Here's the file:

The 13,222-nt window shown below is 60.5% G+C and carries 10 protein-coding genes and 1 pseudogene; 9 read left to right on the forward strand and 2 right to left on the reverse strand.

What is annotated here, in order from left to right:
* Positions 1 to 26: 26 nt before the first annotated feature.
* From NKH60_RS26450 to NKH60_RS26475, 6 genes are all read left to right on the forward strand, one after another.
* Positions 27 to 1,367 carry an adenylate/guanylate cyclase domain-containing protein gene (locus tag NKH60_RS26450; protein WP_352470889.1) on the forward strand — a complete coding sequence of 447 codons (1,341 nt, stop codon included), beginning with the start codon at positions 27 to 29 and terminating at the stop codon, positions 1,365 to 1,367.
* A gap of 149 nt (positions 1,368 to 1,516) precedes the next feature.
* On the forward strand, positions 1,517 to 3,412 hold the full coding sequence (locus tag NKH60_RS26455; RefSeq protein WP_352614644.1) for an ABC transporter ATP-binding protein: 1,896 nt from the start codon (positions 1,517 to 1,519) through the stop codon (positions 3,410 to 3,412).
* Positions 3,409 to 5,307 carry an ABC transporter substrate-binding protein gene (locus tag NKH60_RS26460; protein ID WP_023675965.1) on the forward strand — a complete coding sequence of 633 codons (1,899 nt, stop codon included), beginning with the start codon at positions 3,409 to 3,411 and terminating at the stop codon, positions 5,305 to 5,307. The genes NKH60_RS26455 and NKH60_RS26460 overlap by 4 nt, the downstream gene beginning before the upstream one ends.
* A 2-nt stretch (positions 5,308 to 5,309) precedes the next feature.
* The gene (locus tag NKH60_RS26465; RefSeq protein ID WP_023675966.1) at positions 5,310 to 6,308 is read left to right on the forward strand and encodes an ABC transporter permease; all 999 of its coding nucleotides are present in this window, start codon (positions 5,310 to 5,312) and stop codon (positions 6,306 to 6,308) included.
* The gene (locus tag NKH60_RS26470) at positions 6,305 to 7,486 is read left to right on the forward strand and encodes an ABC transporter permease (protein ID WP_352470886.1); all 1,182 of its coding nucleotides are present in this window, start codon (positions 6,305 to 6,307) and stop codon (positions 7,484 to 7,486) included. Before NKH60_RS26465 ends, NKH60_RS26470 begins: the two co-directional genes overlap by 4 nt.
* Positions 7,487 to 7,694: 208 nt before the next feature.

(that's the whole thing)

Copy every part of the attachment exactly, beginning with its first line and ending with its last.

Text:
The 13,222-nt window shown below is 60.5% G+C and carries 10 protein-coding genes and 1 pseudogene; 9 read left to right on the forward strand and 2 right to left on the reverse strand.

What is annotated here, in order from left to right:
* Positions 1 to 26: 26 nt before the first annotated feature.
* From NKH60_RS26450 to NKH60_RS26475, 6 genes are all read left to right on the forward strand, one after another.
* Positions 27 to 1,367 carry an adenylate/guanylate cyclase domain-containing protein gene (locus tag NKH60_RS26450; protein WP_352470889.1) on the forward strand — a complete coding sequence of 447 codons (1,341 nt, stop codon included), beginning with the start codon at positions 27 to 29 and terminating at the stop codon, positions 1,365 to 1,367.
* A gap of 149 nt (positions 1,368 to 1,516) precedes the next feature.
* On the forward strand, positions 1,517 to 3,412 hold the full coding sequence (locus tag NKH60_RS26455; RefSeq protein WP_352614644.1) for an ABC transporter ATP-binding protein: 1,896 nt from the start codon (positions 1,517 to 1,519) through the stop codon (positions 3,410 to 3,412).
* Positions 3,409 to 5,307 carry an ABC transporter substrate-binding protein gene (locus tag NKH60_RS26460; protein ID WP_023675965.1) on the forward strand — a complete coding sequence of 633 codons (1,899 nt, stop codon included), beginning with the start codon at positions 3,409 to 3,411 and terminating at the stop codon, positions 5,305 to 5,307. The genes NKH60_RS26455 and NKH60_RS26460 overlap by 4 nt, the downstream gene beginning before the upstream one ends.
* A 2-nt stretch (positions 5,308 to 5,309) precedes the next feature.
* The gene (locus tag NKH60_RS26465; RefSeq protein ID WP_023675966.1) at positions 5,310 to 6,308 is read left to right on the forward strand and encodes an ABC transporter permease; all 999 of its coding nucleotides are present in this window, start codon (positions 5,310 to 5,312) and stop codon (positions 6,306 to 6,308) included.
* The gene (locus tag NKH60_RS26470) at positions 6,305 to 7,486 is read left to right on the forward strand and encodes an ABC transporter permease (protein ID WP_352470886.1); all 1,182 of its coding nucleotides are present in this window, start codon (positions 6,305 to 6,307) and stop codon (positions 7,484 to 7,486) included. Before NKH60_RS26465 ends, NKH60_RS26470 begins: the two co-directional genes overlap by 4 nt.
* Positions 7,487 to 7,694: 208 nt before the next feature.